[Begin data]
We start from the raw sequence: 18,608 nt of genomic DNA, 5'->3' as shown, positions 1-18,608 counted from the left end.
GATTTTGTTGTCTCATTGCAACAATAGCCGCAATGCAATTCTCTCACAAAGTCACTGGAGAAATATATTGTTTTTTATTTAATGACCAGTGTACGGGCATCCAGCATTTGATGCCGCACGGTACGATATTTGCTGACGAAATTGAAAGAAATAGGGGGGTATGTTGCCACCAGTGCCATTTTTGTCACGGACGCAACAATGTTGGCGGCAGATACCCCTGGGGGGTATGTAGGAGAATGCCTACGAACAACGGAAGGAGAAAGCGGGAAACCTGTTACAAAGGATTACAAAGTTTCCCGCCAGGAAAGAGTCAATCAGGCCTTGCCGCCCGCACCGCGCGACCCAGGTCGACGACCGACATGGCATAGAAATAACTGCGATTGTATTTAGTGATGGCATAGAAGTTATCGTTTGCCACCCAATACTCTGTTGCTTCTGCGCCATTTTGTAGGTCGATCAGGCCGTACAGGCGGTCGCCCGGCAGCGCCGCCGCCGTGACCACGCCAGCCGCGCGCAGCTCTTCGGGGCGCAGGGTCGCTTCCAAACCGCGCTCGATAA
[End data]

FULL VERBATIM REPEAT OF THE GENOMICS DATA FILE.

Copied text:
We start from the raw sequence: 18,608 nt of genomic DNA, 5'->3' as shown, positions 1-18,608 counted from the left end.
GATTTTGTTGTCTCATTGCAACAATAGCCGCAATGCAATTCTCTCACAAAGTCACTGGAGAAATATATTGTTTTTTATTTAATGACCAGTGTACGGGCATCCAGCATTTGATGCCGCACGGTACGATATTTGCTGACGAAATTGAAAGAAATAGGGGGGTATGTTGCCACCAGTGCCATTTTTGTCACGGACGCAACAATGTTGGCGGCAGATACCCCTGGGGGGTATGTAGGAGAATGCCTACGAACAACGGAAGGAGAAAGCGGGAAACCTGTTACAAAGGATTACAAAGTTTCCCGCCAGGAAAGAGTCAATCAGGCCTTGCCGCCCGCACCGCGCGACCCAGGTCGACGACCGACATGGCATAGAAATAACTGCGATTGTATTTAGTGATGGCATAGAAGTTATCGTTTGCCACCCAATACTCTGTTGCTTCTGCGCCATTTTGTAGGTCGATCAGGCCGTACAGGCGGTCGCCCGGCAGCGCCGCCGCCGTGACCACGCCAGCCGCGCGCAGCTCTTCGGGGCGCAGGGTCGCTTCCAAACCGCGCTCGATAA